This month alone the school district has shut down three times because of the cold. Now, maybe we're just wussier about it now, but in any case I'm fairly confident that for a long time there, there wasn't this handful of days with negative temperatures. My memory only goes back to the mid-80s, but still. Climate change implications totally and completely aside here, I don't think the point that this is just a normal cold winter is a very strong one. This winter is simply the harshest in quite some time. Multiple days in one month of below-zero temperatures is not normal, nor are routine windchills of below zero, to say nothing of the fact that we've absolutely blown past the snowfall record.

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Re: 1321: "Cold"

Postby speising » Mon Jan 27, 2014 4:03 pm UTC

sonar1313 wrote:I'm still sort of curious about the source of the data. The obvious implication is that it's warmer than it used to be and that this kind of cold was once normal and now, 20-30 years later, is not.

Now I don't live in St. Louis, but I do live in Detroit, for which Randall implies having similar data. The historical average January high is 32F and average low is 19.1 (Wikipedia says so.) Accuweather's data for the month says this month's average high will be 25.1 and low of 11.6 (assuming the next week's forecast is reasonably accurate). That's pretty significant. Fuzzy childhood memories tell me that from kindergarten through 12th grade, we only ever had one "cold day" off of school, in that entire 13 years. I'm sure of that - what I'm much less sure of is how cold it had to be to make that happen, but I think it was something like 2 or 3 degrees F with a negative windchill.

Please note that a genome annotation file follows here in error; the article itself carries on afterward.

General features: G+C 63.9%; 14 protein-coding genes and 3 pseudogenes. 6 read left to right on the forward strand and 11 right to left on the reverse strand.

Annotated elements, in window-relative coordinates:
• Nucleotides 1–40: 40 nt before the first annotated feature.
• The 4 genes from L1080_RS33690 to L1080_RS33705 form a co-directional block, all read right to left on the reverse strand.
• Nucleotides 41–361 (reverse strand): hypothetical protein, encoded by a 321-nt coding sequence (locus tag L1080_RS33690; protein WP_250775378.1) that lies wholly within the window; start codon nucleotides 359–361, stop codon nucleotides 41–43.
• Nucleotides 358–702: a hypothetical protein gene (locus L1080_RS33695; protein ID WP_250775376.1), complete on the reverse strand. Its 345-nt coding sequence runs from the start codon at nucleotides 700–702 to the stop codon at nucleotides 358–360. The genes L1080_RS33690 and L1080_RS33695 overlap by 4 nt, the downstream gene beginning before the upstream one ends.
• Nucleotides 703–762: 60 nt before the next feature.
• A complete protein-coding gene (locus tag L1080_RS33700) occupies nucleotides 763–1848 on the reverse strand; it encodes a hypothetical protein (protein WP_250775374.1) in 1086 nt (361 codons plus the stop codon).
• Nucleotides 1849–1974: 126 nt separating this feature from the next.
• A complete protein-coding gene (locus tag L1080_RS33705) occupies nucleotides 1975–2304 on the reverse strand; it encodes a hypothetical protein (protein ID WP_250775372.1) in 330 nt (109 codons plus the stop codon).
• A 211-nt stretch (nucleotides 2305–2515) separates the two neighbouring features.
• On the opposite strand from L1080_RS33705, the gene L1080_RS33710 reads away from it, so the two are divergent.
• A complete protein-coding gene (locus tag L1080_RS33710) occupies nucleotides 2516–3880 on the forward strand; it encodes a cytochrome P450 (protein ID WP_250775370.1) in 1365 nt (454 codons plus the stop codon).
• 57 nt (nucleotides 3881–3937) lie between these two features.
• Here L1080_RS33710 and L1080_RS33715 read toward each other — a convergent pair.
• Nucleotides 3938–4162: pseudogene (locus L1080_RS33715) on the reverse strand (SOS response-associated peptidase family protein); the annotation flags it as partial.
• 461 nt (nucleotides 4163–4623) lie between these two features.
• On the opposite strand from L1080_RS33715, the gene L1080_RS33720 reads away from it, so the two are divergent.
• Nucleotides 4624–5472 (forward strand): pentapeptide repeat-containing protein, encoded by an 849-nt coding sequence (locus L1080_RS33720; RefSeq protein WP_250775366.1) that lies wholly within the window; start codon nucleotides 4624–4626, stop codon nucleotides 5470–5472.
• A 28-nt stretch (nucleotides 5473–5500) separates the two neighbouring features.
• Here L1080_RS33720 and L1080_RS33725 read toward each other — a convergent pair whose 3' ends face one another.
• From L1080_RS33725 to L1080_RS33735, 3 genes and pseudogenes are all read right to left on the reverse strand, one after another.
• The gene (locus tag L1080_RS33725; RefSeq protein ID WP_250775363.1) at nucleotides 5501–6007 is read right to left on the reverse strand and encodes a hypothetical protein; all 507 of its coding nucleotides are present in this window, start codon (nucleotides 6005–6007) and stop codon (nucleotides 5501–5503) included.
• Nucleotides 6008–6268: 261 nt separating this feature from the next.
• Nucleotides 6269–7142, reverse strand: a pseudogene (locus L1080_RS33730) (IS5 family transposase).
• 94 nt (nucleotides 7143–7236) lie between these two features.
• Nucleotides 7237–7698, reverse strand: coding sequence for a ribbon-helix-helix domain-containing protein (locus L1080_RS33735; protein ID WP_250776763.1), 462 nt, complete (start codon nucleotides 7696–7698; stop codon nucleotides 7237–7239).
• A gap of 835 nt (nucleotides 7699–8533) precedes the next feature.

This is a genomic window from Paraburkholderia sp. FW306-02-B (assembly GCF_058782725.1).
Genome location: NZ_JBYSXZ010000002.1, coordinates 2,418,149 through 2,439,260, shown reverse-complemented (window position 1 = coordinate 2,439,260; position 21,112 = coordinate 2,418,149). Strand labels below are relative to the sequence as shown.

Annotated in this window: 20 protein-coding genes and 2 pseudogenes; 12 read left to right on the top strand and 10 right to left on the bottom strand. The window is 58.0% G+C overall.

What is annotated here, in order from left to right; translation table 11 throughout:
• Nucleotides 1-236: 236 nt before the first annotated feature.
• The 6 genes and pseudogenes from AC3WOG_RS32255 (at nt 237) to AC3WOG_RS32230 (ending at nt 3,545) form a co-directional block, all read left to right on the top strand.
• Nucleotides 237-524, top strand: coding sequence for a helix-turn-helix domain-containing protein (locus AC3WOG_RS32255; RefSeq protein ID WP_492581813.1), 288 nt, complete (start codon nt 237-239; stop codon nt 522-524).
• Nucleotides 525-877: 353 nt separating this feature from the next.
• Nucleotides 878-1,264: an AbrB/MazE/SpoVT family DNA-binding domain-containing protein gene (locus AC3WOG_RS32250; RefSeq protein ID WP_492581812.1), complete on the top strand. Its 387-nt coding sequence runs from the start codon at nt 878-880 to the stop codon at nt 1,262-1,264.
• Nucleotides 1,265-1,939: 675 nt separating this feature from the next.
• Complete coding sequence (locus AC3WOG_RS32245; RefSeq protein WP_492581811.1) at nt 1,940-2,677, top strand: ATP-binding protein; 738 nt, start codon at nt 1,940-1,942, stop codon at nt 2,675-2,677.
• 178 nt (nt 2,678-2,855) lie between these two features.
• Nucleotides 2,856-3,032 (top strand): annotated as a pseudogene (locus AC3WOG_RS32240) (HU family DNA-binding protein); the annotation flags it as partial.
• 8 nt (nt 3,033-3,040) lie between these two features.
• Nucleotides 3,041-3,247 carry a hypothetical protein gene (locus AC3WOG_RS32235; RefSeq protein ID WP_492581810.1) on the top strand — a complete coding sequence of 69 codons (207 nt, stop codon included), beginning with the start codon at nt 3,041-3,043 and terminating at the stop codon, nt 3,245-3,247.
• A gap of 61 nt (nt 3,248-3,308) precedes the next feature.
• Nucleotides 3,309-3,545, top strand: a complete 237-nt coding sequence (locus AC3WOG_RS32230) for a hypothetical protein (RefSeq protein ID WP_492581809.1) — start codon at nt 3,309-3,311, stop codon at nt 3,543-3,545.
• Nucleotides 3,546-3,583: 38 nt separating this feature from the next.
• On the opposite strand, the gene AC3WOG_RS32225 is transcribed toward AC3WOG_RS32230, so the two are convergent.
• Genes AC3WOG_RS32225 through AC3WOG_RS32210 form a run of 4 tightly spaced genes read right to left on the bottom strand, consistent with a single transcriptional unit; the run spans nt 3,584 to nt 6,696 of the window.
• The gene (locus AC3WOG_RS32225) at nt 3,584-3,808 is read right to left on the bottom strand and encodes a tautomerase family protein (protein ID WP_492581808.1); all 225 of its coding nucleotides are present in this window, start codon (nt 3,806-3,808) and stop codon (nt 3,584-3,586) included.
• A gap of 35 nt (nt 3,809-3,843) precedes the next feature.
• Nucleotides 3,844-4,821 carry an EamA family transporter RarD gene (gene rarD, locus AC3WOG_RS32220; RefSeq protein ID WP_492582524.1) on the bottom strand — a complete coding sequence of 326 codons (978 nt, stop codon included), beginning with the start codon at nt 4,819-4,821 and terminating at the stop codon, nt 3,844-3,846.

This month alone the school district has shut down three times because of the cold. Now, maybe we're just wussier about it now, but in any case I'm fairly confident that for a long time there, there wasn't this handful of days with negative temperatures. My memory only goes back to the mid-80s, but still. Climate change implications totally and completely aside here, I don't think the point that this is just a normal cold winter is a very strong one. This winter is simply the harshest in quite some time. Multiple days in one month of below-zero temperatures is not normal, nor are routine windchills of below zero, to say nothing of the fact that we've absolutely blown past the snowfall record.


here in vienna, europe, though, we had yesterday the first day below 0°C this winter; which is extremely unusual. i remember loads of snow in december when i was a kid, which doesn't really happen anymore.

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Re: 1321: "Cold"